Belle and Sebastian

Girls in Peacetime Want to Dance

BY Stephen CarlickPublished Jan 16, 2015

In their two decades as a band, Belle and Sebastian have reinvented themselves a few times already, and on Girls in Peacetime Want to Dance, their follow-up to the pleasant but uninspired Write About Love in 2010, they've done it yet again.
The track times, which frequently stretch past the five-minute mark and max out at seven-and-a-half, mark an effort on the band's part to stick with songs long enough to let a groove or a feeling fully sink in. The approach works especially well on "Play For Today," whose subtle, African-inspired rhythms and optimistic lyrics juxtapose with the morose, minor key melody to evoke a feeling of hope amidst despair, and on "The Cat With the Cream," where the runtime allows the weight to the song's solemnity to slowly build.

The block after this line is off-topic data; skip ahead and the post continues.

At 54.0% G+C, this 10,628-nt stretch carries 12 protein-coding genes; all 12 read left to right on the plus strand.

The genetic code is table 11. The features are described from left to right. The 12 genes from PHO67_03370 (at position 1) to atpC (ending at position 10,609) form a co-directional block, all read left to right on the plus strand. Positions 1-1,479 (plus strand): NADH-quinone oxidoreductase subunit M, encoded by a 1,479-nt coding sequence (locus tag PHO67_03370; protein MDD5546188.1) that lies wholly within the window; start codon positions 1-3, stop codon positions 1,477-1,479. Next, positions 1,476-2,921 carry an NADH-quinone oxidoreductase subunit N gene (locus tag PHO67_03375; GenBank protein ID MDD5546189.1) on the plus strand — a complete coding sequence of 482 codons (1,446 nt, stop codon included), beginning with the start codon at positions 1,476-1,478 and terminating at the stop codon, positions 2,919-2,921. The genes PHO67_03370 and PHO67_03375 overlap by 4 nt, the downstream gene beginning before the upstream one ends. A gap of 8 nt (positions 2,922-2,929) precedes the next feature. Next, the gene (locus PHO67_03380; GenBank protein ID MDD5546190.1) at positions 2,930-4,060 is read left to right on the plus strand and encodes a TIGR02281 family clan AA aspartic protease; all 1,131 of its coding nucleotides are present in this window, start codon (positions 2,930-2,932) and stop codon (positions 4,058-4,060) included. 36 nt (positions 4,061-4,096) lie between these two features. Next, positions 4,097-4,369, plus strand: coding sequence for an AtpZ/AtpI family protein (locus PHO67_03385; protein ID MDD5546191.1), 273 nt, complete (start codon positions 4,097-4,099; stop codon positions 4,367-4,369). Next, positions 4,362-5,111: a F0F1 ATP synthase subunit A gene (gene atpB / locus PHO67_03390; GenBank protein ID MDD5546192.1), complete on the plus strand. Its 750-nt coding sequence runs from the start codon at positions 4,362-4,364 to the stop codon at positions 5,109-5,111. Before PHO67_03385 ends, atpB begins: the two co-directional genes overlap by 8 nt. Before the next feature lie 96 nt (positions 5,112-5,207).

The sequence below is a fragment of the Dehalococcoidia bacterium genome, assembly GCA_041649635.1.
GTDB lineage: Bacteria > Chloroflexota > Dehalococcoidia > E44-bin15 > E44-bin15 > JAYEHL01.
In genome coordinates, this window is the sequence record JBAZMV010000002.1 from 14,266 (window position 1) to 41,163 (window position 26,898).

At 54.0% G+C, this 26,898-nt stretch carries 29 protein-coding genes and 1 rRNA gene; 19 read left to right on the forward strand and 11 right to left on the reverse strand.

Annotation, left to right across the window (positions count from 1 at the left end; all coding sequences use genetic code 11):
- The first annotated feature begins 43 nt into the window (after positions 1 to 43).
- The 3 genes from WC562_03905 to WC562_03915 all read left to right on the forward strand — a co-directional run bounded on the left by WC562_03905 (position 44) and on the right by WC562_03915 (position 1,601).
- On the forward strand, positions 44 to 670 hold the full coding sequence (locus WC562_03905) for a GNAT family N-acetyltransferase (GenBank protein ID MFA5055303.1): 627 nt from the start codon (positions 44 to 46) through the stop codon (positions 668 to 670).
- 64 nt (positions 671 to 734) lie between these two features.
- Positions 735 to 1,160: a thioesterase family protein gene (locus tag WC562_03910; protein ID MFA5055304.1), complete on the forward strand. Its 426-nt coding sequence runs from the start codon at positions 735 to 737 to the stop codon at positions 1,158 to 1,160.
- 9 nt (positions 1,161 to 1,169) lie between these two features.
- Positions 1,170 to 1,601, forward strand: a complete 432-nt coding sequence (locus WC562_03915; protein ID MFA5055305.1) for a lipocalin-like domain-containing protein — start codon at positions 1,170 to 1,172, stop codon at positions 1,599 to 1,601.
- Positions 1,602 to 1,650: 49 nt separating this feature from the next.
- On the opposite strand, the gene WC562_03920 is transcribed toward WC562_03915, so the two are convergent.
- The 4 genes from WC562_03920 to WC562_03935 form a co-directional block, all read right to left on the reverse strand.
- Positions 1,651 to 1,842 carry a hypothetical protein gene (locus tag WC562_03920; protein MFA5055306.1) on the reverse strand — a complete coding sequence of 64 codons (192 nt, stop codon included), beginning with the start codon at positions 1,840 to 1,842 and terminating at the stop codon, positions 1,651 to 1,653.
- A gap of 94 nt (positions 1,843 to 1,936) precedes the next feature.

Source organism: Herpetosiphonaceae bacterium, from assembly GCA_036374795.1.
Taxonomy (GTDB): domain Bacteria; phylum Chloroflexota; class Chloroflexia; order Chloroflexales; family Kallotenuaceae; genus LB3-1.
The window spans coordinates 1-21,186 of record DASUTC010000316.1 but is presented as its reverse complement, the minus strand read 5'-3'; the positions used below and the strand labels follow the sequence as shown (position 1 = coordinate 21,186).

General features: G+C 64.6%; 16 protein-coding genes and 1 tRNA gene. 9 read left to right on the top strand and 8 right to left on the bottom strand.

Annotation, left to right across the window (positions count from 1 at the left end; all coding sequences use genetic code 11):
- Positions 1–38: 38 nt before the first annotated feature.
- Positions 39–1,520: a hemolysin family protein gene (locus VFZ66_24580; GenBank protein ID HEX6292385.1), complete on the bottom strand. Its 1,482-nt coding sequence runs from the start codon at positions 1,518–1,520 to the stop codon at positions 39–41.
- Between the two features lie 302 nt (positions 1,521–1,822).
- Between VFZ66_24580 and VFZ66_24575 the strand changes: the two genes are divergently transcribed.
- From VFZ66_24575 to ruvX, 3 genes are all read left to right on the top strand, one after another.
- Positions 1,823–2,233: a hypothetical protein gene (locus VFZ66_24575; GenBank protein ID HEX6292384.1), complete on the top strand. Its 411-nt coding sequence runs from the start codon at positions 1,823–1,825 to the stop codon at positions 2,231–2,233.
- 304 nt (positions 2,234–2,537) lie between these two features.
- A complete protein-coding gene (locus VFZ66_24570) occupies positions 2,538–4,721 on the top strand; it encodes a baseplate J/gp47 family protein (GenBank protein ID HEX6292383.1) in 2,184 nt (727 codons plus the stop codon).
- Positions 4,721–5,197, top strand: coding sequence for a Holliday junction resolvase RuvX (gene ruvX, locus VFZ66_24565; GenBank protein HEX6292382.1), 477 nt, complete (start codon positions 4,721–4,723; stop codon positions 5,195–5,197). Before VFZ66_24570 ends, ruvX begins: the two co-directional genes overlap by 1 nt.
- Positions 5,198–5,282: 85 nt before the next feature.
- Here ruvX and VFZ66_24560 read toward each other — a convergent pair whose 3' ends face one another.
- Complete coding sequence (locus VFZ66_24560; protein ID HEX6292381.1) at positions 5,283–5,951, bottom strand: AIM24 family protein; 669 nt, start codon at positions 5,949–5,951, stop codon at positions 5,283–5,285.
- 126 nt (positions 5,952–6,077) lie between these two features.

There's an increased sense of rhythm here, too: the bounce of "Allie," the French house-inspired "The Party Line" and disco epic "Enter Sylvia Plath" are album highlights all, plumbing the depths of dance music the band previously skimmed on 2004 non-album cut "Your Cover's Blown."
Though it's far from perfect — the Balkan folk-inspired "The Everlasting Muse" and lounge-y "Perfect Couples" weigh the back half down just a little — Girls in Peacetime Want to Dance is a statement record that Belle and Sebastian are still expert songwriters, with more than a few musical cards left to play.
(Matador Records)

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